Most women would agree that our monthly periods are anything but a luxury. So why are they taxed like one?
Countries all over the world apply a tax to the sale of tampons and other feminine hygiene products; in addition, 40 out of 50 U.S. states also apply the tax. The so-called “tampon tax” can be anywhere between four and nine percent, which adds up over time for women struggling to make ends meet. There have been a slew of efforts to get lawmakers to consider ending the so-called “tampon tax,” with Canada successfully removing the tax this July.
The latest stateside effort to shed the “tampon tax” comes from Cosmopolitan, whose November issue spotlights the modern period. When editors learned about the tax in the course of their research, they decided to take it up as an activist cause.
“When we told her [Editor-in-Chief Joanna Coles] what we found out about the sales tax, she was up in arms about women having this extra financial burden put on them when we already earn 78 cents on the dollar,” Cosmopolitan senior editor Danielle McNally told the Daily Dot.
Cosmopolitan launched a Change.org petition to address the injustice:
For anyone who has a period, these items are a necessity—not an option, not a luxury item—and should be treated as such. Eliminating the Tampon Tax is simply the FAIR and EQUAL thing to do.
Change is possible! This summer, Canada made history when its Parliament voted unanimously to eliminate a national tax on menstrual products. Across the pond and down under, women in the U.K. and Australia are insisting their governments do the same. A global movement is underway!
Feminist icon Gloria Steinem has even used her influence to raise awareness about the tax:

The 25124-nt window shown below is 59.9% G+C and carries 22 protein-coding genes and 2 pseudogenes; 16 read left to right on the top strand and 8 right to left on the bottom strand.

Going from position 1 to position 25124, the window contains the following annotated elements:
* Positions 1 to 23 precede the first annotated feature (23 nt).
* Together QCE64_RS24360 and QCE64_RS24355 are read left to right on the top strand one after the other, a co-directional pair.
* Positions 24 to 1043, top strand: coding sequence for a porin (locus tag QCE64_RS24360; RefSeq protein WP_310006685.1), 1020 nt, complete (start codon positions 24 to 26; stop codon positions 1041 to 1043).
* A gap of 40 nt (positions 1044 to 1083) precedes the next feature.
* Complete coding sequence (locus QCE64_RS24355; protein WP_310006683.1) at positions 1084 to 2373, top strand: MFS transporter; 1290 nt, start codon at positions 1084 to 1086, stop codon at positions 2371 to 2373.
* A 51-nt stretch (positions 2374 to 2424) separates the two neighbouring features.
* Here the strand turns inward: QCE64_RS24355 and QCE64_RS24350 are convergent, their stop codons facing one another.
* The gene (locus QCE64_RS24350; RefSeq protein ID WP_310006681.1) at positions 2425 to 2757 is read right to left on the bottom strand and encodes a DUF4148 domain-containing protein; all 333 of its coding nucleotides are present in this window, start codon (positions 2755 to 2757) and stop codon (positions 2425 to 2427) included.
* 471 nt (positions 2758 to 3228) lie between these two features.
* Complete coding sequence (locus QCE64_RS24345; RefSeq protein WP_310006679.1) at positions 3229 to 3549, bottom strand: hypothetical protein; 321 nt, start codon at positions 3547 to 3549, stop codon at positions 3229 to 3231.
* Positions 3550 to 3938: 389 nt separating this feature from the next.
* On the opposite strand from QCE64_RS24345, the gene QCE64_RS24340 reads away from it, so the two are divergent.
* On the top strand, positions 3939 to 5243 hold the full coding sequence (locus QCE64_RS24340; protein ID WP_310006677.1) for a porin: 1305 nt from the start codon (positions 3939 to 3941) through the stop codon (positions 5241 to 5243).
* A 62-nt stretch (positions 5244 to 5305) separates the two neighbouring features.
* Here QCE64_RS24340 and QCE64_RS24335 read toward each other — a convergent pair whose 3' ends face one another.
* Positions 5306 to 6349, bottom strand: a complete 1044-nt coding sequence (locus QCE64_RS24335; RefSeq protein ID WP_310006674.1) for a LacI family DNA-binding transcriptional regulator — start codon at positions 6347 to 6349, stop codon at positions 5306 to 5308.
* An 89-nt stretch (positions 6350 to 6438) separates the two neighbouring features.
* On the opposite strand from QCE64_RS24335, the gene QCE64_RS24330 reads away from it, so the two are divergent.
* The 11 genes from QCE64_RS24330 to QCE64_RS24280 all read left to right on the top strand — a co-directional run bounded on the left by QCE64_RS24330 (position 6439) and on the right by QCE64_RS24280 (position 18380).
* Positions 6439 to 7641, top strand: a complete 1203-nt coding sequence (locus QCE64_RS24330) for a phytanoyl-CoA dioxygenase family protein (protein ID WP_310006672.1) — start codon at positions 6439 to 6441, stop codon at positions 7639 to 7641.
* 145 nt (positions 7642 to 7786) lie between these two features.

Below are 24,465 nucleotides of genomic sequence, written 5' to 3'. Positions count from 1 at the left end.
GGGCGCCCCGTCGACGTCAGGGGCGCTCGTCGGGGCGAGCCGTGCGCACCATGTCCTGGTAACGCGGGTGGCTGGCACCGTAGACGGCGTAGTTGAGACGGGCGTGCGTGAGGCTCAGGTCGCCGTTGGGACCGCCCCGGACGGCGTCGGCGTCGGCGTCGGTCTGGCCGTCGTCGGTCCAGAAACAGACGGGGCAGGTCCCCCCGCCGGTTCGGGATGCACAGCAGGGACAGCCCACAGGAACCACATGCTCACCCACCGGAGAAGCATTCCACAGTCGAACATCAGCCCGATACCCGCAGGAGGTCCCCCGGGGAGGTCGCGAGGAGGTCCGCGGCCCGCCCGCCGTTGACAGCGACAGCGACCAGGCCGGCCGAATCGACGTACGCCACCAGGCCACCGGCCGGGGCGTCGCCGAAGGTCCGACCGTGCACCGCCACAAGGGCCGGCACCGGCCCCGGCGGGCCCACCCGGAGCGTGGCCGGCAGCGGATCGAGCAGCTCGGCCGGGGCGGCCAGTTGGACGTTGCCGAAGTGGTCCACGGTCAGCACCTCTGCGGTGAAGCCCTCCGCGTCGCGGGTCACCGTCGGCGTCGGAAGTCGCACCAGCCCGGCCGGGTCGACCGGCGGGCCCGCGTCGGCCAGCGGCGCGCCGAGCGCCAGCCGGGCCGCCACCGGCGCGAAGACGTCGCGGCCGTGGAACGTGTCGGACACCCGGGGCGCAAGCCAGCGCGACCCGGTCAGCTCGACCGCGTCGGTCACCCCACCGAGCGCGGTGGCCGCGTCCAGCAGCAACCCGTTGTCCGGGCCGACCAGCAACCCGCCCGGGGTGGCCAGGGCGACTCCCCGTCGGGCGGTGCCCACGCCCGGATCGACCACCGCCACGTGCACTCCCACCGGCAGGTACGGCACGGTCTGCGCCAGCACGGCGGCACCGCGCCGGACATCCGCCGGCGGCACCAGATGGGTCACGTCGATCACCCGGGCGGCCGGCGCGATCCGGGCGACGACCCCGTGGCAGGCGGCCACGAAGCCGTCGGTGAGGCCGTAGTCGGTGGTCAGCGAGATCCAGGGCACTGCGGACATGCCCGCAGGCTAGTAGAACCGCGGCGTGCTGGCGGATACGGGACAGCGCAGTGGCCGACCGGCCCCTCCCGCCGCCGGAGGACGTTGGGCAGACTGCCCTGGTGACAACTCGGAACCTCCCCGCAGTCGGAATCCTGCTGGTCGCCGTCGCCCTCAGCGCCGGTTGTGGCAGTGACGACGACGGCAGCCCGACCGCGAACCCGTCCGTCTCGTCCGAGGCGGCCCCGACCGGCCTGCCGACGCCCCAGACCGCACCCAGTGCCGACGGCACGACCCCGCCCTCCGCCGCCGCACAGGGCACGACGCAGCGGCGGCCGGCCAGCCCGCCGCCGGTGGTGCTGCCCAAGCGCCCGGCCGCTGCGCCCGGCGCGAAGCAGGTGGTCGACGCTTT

Other efforts to stop the “tampon tax” have happened recently in the U.K. and Australia. Earlier this year, an Australian college student Subeta Vimalarajah called on her country’s government to repeal the tax on pads and tampons in a campaign that garnered over 100,000 signatures. She gained traction after asking Treasurer Joe Hockey whether he thought the tax was fair at a Q&A in May.
“Mr Hockey, do you think that sanitary products are an essential health good for half the population?” Vimalarajah asked. And when Hockey replied that he did think they were essential, she followed up about whether or not the tax should be repealed. “It probably should, yes, the answer’s yes,” he said. Yet despite Hockey’s best efforts to get the tax repealed, he was ultimately unsuccessful. The Australian government found that it would lead to a $22 million annual loss, and voted against the measure in August.
A more recent Change.org campaign in the U.K. is looking hopeful, with nearly 250,000 signatures and counting. It calls on Prime Minister David Cameron to put an end to a tax on sanitary products. The petition states:
We need to know why the Government still taxes sanitary products on luxurious, “non-essential” grounds, but not helicopters, the maintenance of our private jets, or crocodile steaks. If you value the functioning of those who menstruate at least as much as you enjoy your flying crocodile Fridays then sign our petition and join our campaign. Help to put an end to the marginalisation of issues traditionally associated with women by demanding a zero tax rate for sanitary products.
The campaign has gotten the attention of Labour Party leader Ed Miliband who called the tax “ridiculous” in a recent interview. (In a sign that the issue has entered the mainstream in the U.K., a group of women made an elaborate video spoofing Taylor Swift’s “Bad Blood.”)
Back in the U.S., individual states are taking steps to address the tax on sanitary products. New York State Assemblyman David Weprin told the New York Post in August that he’d like to sponsor a bill which would removes the sales tax from both toilet paper and feminine hygiene products. “This is about more than dollars and cents,” he said. “This is a quality-of-life issue. We have to buy toilet paper. Women have to use feminine hygiene products.”
Cosmopolitan said it did not have more specific plans to address the “tampon tax” other than the petition, which only had 1,300 signatures at the time of publication. “We want them [lawmakers] to know that we are serious about getting these laws changed,” McNally said. “We’re getting taxed for having a period, which means being a healthy woman.”
Illustration by Max Fleishman